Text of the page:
Disneyland Hates Busy Days

Post date: Mar 22, 2019 3:55:34 PM

Uh... what?

I'm reading Window on Main Street by Disney Legend Van Arsdale France. It retells his experiences in the opening of Disneyland. It's full of fun little back stories and details that I haven't read anywhere else. Last night though I read something that I not only haven't read before but that really surprised me.

Disneyland, at least in the early days, hated busy days. They quickly learned that those days were the least profitable for the park. It is quite simple really. As France quotes Dick Kunis, another Disney Legend, saying "people waiting in line aren't spending money."

At that time the entry fee to the park was pretty low so the majority of revenue was made from people buying merchandise and concessions. While I don't know if that it still the case I firmly believe it is. Not only do I believe the entry fee is still pretty low (just, wait, hear me out!) but I firmly believe they are making way more off merchandise and concessions. As far as the price being low I know it is popular to complain about how ridiculously expensive the park is but I don't see it. A movie ticket costs up to $20. A ticket to a 3 hour Lakers game will run you $200+ most nights. Concert tickets? $80+ if you're seeing a big act. Hamilton? Ha, forget it! Disneyland is comparable in price and offers a significantly longer (and I'd argue better!) experience. I think that's why people spend so much more money in the park throughout the day. Balloons for $8? Sure! $28 cheap plastic popcorn holder? Why not? $4 water bottle? No, don't, water is free (with ice!) at any restaurant window. The point holds though that if you're standing in 2 hour lines you aren't buying any of those things.

Put simply, busyness is bad business!

So, of course, this led me to reflect on the busyness in my own classroom. My classroom is extremely busy by design. When I first started teaching I quickly learned that down time and transitions were behavior killers. Simply for management's sake I started to design my lessons to take just a little bit longer than the class period allowed. My students having a task waiting for them every day before they walk in. They know they are to start it whether I'm in the room or outside welcoming students. If they are not working before the bell rings they are considered tardy. I start them on the lesson promptly after that. As I said, those lessons are often designed to take a bit longer than the period allows. This causes me to rush through parts and really doesn't leave much breathing room for questions and the like. I've done most of them so many times now that I can easily find time when I need to but it is still a constant push to get through. If they somehow finish my overly designed lesson before the period ends they have "Side Quests" on our class LMS page to work on.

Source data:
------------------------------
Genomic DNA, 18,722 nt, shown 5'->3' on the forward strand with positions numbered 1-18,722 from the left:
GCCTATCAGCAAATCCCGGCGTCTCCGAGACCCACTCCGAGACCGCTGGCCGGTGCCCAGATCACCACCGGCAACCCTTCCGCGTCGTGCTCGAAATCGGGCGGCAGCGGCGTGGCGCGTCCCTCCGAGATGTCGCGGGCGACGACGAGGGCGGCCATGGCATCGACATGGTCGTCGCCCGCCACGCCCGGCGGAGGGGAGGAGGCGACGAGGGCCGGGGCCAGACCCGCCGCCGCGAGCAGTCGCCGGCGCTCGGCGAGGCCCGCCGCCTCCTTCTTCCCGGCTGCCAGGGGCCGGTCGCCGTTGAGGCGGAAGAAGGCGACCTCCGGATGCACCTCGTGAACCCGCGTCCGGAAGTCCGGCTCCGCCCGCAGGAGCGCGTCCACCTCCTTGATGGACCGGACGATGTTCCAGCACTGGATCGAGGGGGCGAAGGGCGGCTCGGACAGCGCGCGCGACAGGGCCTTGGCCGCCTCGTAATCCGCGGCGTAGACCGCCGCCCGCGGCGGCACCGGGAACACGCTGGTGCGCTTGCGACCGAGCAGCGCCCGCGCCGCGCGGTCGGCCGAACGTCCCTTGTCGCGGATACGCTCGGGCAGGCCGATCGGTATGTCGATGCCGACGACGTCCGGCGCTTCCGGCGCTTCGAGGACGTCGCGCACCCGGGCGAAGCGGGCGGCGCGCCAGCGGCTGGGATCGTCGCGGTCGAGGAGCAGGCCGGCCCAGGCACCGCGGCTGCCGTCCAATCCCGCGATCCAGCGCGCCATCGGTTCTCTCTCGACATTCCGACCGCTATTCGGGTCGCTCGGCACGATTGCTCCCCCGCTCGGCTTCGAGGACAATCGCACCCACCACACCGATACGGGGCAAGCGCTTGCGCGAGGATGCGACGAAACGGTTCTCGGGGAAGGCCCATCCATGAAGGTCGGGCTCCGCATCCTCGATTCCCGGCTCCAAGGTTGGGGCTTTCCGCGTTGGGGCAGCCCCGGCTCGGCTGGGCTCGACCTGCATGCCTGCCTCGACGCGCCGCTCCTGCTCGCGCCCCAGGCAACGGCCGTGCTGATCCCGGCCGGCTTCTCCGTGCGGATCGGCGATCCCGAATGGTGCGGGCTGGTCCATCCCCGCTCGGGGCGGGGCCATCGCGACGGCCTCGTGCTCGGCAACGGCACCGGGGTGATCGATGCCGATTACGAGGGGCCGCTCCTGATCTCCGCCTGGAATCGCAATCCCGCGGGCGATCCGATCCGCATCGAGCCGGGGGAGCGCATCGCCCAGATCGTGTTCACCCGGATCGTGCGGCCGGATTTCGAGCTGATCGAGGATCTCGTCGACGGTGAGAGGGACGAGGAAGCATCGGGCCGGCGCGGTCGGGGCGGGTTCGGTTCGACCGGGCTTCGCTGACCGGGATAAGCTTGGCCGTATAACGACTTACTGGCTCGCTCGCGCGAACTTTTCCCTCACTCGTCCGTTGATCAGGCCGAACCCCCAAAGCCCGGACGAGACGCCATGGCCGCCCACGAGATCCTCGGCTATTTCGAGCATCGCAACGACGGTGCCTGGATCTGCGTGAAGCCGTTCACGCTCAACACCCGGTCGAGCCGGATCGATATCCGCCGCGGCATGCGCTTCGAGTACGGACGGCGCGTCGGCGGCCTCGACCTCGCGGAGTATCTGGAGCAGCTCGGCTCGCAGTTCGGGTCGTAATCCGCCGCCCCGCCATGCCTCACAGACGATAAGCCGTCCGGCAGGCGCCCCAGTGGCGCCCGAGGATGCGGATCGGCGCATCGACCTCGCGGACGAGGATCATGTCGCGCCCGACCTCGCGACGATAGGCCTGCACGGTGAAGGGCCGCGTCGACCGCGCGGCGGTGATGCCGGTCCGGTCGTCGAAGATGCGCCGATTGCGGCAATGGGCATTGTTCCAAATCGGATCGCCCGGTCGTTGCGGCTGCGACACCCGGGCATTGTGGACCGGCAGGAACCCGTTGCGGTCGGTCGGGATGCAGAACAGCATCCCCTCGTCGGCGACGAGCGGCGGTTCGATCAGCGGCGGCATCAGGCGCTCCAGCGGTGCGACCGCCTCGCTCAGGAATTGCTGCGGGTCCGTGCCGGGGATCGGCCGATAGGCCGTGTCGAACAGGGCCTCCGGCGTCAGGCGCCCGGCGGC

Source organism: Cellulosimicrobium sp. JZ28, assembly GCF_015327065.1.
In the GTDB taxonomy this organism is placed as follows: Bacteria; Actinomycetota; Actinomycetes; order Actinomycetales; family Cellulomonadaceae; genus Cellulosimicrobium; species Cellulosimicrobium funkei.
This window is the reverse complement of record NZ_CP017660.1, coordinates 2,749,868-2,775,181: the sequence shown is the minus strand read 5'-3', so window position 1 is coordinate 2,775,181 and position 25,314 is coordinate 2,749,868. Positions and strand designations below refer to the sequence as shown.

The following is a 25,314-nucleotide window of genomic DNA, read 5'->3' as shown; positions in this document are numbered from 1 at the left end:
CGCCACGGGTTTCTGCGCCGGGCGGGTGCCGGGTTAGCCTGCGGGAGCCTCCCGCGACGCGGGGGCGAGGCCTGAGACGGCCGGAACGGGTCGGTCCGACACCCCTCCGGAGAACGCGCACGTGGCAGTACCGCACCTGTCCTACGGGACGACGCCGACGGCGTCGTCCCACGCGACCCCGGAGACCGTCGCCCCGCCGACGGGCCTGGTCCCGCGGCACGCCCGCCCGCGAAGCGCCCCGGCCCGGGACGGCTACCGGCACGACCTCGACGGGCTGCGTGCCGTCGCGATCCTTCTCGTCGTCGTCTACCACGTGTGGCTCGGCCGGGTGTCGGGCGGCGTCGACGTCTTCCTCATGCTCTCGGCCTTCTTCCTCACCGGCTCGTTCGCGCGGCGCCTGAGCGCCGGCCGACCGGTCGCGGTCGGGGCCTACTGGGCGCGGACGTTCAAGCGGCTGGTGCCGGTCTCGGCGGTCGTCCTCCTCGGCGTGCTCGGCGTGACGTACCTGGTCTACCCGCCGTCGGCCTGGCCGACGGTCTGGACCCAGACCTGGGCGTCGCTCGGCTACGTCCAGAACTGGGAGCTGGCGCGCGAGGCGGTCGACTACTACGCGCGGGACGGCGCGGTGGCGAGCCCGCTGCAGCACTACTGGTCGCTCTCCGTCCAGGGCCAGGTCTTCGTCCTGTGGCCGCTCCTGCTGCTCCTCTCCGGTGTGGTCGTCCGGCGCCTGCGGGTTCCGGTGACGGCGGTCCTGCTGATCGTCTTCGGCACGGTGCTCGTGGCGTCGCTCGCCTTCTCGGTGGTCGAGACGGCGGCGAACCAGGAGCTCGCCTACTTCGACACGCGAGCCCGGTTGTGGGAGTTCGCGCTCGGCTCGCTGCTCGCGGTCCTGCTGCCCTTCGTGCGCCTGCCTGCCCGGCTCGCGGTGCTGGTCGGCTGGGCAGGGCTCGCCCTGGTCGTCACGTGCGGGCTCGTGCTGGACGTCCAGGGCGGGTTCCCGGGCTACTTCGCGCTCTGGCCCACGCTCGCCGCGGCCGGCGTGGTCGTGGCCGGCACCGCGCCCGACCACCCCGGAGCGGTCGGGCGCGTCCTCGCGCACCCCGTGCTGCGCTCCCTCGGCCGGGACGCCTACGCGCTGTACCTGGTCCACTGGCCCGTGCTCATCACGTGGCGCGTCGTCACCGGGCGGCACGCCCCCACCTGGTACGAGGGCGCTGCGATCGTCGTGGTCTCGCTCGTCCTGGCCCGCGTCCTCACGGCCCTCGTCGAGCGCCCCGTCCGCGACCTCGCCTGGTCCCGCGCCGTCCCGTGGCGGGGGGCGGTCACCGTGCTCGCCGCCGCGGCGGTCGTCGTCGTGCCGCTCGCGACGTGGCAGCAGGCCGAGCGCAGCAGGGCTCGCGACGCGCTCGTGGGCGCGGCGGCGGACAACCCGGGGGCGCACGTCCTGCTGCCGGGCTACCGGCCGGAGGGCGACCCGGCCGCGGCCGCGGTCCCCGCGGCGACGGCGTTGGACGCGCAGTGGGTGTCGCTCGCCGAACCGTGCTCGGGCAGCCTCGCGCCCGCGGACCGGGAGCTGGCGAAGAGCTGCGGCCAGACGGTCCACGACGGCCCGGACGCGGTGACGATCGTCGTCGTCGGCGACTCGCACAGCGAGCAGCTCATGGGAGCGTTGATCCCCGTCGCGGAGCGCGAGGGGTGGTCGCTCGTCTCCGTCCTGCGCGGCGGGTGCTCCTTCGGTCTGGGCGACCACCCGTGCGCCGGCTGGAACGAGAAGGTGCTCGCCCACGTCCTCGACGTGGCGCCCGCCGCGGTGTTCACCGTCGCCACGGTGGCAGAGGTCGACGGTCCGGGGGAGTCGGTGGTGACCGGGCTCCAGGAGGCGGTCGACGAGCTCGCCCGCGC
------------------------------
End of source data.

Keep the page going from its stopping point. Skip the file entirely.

The pressure to keep busy isn't just due to management though. All of us in education are under constant pressure to teach certain topics before The Test. One of things I love most about teaching my college prep elective is that those pressures really aren't present. In Social Studies though they absolutely are - especially in the 7th grade World History Curriculum. As I tell parents at the beginning of the year all we have to do is teach the history of the entire world over about a 2,000 year period. No problem! California's new Framework was supposed to alleviate some of the struggle but instead went to add three more huge world cultures - India, Persia and Mongolia to a list that already includes Rome, Christendom, The Renaissance, The Enlightenment, Mayans, Aztecs, Inca, Japan, China, Arabia and West Africa. Uh huh. Sure. We are constantly pushing to get through all the topics while doing them some kind of justice. The only way to do that is to be busy, busy, busy.

France's comment has me wondering what cost I paying to teach the way I do. Yes, my kids are exposed to all these cultures but do they really learn much about them? Honestly, no. They'll forget the basic tenets of Buddhism as soon as we're on to our next religion. We covered it in 3 days alongside 2 other Chinese philosophies. Without a doubt we were busy those three days. I lectured. We read a story. We discussed scenarios. We made a comparison chart. We did it all. We did it fast. We were busy. But, we sure didn't have much time to shop.

In another section of the book France describes how worried some of the Disney management team were about the opening days - and especially the days after Summer ended and the kids all went back to school. They feared that the park would be empty and investors would flee. They initially wanted the park to be packed because it makes it look popular and therefore a good investment. I have to wonder how quickly they realized the busy days only looked good on the outside and were not particularly effective on the inside. I know there's an element of that in why I am busy. I take pride in "getting through" all the Framework in a year even though I'll readily admit my kids don't actually learn all of it (or at least retain it.)

How can we, can I, make time for our kids to breathe? To shop for souvenirs (which is based on the French word meaning "to remember!") and to digest what we've taught? Exit tickets are one idea but honestly, to me, they've always felt like busywork and, as a result, I rarely use them. Maybe I'm wrong. Maybe that last 5 minutes should be just as valuable as the first 5 and we should find a way to make it so. I don't have any answers for this one - at least not yet. I just know this is something I'm reflecting on deeply now and I think others might as well. What is our busyness costing us?